The chocolate company is also home to Benni’s Café, which has a menu heavy on local produce, a cellar door showcasing Vineyard Road wines and a serene outdoor deck.

Wine lovers can take part in a specially-curated chocolate and wine pairing, while chocolate making classes will be introduced in the near future. A great visitor experience for families and people of all ages.

The Barossa Valley Chocolate Company in Tanunda is a great spot for families, chocolate lovers, wine drinkers and those just wanting to take time out for a while.

4. Spend an afternoon at Provenance Barossa
A food and wine lover’s delight, Provenance is best explored with a couple of hours to spare. The blend of Barossa businesses includes Penfolds wine sales and cellar door where visitors can taste what the region is famous for – the world-renowned Grange – as well as other premium drops.

Pop into Ember Pizza and get stuck into one of their pizzas, and finish it off with a gin and tonic around the corner at Barossa Distilling Company.

There is also artisan coffee roaster Bean Addiction to explore and Steiny’s Traditional Mettwurst’s new tasting room to check out. Stein’s Taphouse will satisfy beer drinkers with 14 craft beverages to choose from on tap, and over 80 more in cans or bottles.

Last but not least there’s Home of the Brave wine and tapas room at The Provenance where you can fill up on delicious tapas matched with drops of your choice from First Drop Wines.

There’s a lot to explore at The Provenance, you might need more than one occasion to experience it all!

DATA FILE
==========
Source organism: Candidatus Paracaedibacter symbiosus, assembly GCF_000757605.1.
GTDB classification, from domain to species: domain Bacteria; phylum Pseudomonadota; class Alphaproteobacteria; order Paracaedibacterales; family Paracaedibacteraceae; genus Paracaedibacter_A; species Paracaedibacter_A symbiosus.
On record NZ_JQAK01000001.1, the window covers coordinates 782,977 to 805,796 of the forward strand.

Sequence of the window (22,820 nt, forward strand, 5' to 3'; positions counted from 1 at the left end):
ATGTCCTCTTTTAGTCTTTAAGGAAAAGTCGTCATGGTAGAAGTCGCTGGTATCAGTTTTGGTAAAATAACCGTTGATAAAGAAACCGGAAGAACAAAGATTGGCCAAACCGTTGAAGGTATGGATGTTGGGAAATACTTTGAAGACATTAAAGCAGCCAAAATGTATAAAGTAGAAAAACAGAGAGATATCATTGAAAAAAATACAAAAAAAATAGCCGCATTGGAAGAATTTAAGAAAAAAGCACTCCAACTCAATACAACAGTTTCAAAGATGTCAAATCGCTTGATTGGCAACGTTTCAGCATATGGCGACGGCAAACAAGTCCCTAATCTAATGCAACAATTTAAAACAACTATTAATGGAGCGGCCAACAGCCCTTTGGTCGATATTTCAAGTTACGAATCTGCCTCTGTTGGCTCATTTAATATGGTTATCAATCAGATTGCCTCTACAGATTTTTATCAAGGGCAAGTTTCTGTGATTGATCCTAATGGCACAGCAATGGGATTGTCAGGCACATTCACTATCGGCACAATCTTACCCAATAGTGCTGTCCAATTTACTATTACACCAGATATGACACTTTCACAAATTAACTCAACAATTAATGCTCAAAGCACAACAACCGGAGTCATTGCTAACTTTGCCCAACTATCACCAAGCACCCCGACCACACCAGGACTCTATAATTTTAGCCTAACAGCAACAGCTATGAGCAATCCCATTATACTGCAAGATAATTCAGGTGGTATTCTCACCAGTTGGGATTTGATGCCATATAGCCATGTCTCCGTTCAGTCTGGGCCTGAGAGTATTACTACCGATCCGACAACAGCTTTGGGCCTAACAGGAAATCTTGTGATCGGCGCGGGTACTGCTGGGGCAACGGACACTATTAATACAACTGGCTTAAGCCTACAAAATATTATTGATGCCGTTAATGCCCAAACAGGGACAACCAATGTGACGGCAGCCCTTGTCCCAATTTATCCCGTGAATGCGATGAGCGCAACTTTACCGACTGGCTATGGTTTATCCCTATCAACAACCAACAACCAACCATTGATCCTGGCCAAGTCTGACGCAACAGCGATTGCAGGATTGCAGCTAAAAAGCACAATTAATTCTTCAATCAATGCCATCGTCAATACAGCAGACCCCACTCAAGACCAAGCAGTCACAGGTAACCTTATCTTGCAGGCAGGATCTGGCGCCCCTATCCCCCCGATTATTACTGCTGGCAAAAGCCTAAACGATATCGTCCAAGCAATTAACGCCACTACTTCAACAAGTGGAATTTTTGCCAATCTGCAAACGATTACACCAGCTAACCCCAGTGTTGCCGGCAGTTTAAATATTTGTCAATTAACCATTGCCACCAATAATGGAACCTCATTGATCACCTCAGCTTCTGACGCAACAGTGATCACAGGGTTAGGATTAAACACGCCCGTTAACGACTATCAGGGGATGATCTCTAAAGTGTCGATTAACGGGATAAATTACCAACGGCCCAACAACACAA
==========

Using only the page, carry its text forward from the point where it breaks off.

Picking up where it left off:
Barossa Distilling Company is located at Barossa Provenance a hub of food, beverage and tourism businesses.

5. Choose SA at the Barossa Farmers Market
Chat to local producers about how their food is grown and made, stock up on fresh produce and treat yourself to something special, such as a bottle of olive oil, a pack of freshly roasted coffee or blended tea, a tub of honey, or a selection of smallgoods.

The Barossa Farmers Market is a community produce market running every Saturday (7.30–11.30am) undercover in the Vintners Sheds, Angaston. Check the website on Friday afternoons for an update on stallholders who will be present.

Head for the Breakfast Bar for a coffee by Bean Addiction and munch on a breakfast burger before browsing the stalls, many of which offer samples to try before you buy. The market is a good way of getting a taste for many local food producers and beverages in the one spot.

Sample local produce, treat yourself to a morning coffee and pastry and stock up on fresh produce and goodies at the Barossa Farmers Market. Photo by SATC/Sven Kovac.

6. Get spooked on the Kapunda Ghost Crime Tour
Kapunda is an old mining town just outside of the Barossa and is regarded as the most haunted town in Australia. It’s also home to the most haunted pub in the country, the North Kapunda Hotel.

History buffs and those into a bit of paranormal activity will be in their element, while those who are easily spooked may not!

The Kapunda Ghost Crime Tour will take you on a three-hour tour around Kapunda and into some of the town’s most haunted buildings including the North Kapunda Hotel and the Chapel Street Theatre which was once a church.

Your tour guide will recount stories from Kapunda’s famous haunted past, share tales of locals who met unfortunate endings and notorious cases that will send chills down your spine.

Held every Friday and Saturday night, the ghost tour departs from the North Kapunda Hotel and will take you into dark, gloomy places (which is all part of the fun!) including the pub’s basement which was once a morgue.

You’re not guaranteed to see a real ghost or feel a ‘presence’, but you are encouraged to record on your mobile phone and to take pictures, as technology may pick up things your eyes won’t! Spooky.

Editor’s note: highly recommend fuelling up on a chicken schnitzel at the Kapunda North Hotel beforehand!

Header image by Drea Chong.